Points mean penalties under new VAT regime

Jul 3, 2024

New penalties for late VAT returns and payments have come into force and will impact on VAT-registered farming businesses.  

Under the new regime, which saw a soft launch in January 2023, businesses accumulate penalty points for late VAT returns, as well as penalties for late VAT payments 

Once a threshold of points has been reached, the company will receive a fine.  

Under the scheme, HMRC will award companies one point for each filling deadline missed, including for nil and repayment returns.  

Once the threshold has been met, the company will be charged a total of £200.  

For companies that file annually, the threshold for a fine is two points; those filing quarterly, it is four points, and for those filing monthly a fine will be issued at five points.  

Penalty point expiration 

Rather like the points on your driving licence, points for late filing of VAT returns do expire. This means that if you do submit a VAT return late, but are on time for subsequent returns, you will avoid a fine.  

For companies filing annually, the expiration period is 24 months. Those filing quarterly it is 12 months and for those filing monthly, it is six months.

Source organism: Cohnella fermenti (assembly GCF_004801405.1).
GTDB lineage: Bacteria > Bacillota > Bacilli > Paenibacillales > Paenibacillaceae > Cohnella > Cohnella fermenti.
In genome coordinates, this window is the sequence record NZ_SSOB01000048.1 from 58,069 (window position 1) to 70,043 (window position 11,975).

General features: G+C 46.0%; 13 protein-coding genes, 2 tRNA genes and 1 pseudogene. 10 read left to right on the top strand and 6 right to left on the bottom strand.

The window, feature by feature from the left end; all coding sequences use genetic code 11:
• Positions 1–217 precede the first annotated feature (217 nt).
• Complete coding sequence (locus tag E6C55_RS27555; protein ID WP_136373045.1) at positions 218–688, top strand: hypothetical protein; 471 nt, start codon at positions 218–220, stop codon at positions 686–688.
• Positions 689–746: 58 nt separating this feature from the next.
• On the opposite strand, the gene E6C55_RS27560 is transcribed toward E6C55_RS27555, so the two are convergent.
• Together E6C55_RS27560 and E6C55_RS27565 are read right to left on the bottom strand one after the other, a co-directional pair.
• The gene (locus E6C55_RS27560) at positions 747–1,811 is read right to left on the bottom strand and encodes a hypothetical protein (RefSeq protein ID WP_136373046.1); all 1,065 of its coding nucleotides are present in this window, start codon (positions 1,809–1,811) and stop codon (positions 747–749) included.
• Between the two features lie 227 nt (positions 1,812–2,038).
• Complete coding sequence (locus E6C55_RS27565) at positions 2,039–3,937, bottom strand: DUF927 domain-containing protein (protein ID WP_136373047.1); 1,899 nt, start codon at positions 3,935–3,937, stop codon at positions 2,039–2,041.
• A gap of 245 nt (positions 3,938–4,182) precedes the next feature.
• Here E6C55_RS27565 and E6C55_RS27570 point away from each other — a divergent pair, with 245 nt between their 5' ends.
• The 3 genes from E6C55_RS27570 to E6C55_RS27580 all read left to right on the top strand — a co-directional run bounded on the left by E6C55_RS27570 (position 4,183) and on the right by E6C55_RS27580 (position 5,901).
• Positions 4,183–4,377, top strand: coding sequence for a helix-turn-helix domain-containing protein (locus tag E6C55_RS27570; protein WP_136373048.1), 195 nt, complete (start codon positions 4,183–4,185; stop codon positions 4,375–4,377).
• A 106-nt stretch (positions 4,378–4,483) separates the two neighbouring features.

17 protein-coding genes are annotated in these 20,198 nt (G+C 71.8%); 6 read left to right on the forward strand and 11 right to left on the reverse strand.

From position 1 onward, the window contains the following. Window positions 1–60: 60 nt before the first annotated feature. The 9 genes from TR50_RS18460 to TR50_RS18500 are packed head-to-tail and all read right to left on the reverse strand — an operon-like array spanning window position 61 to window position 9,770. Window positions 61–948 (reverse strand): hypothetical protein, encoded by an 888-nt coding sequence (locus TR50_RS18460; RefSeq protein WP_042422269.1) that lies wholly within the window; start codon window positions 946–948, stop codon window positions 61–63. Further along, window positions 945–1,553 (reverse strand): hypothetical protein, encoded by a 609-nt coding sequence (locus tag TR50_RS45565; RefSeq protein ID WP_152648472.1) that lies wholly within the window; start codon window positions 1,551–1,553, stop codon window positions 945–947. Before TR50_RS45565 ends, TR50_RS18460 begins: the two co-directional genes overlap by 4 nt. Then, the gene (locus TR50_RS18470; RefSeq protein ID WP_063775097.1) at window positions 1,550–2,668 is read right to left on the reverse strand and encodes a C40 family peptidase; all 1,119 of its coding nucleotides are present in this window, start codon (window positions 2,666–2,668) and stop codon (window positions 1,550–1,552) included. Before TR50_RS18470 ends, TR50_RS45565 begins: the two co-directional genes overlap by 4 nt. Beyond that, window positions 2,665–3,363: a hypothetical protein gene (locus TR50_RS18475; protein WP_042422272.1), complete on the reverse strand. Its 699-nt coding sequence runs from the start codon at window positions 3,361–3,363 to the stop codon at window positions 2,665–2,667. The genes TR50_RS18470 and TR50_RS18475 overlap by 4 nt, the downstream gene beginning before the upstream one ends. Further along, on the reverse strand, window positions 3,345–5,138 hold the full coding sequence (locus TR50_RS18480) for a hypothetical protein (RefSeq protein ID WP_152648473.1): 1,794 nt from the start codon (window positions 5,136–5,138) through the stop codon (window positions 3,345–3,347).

Late payment of VAT 

HMRC have also introduced a graded scale of penalties for late payment of VAT which increases the further the payment is made after the original deadline date.  

For payments that are 15 days late or less, there will be no penalty. However, payments that are between 16 and 30 days late will attract a 2% penalty, and those more than 30 days will be charged at 4%.  

From day 31, there will also be a daily penalty charged at 4% per annum, meaning that a payment that is 13 months overdue will incur a total penalty of 8%.  

Exclusions from the new VAT regime 

There are a limited number of exclusions from the new regime which include the first VAT return for a newly VAT registered company; a final VAT return after the cancellation of VAT registration; and one-off returns covering a period other than a month, quarter, or a year.  

Be on time …  

Ian Parker, tax expert and director of Whitely Stimpson, said the best way to avoid penalty charges was simply to ensure your VAT is in order and to file returns and make payments on time.  

He said:

“Now the ‘period of familiarisation’ has ended, HMRC will be introducing the points system as a matter of course and any farming business that is VAT registered now needs to ensure they file their VAT returns on time, and they pay on time. Of course, it is always possible to challenge both the points, a fine, or the interest accumulated on a late payment, but this will only be successful if the taxpayer has a ‘reasonable excuse’ for not meeting the relevant deadline, which can be difficult to prove. So, it is definitely a case of prevention is better than cure when it comes to VAT.”  


To discuss the new VAT regime or any other form of tax planning, contact Ian on (01295) 270200 or email ianp@whitleystimpson.co.uk. 

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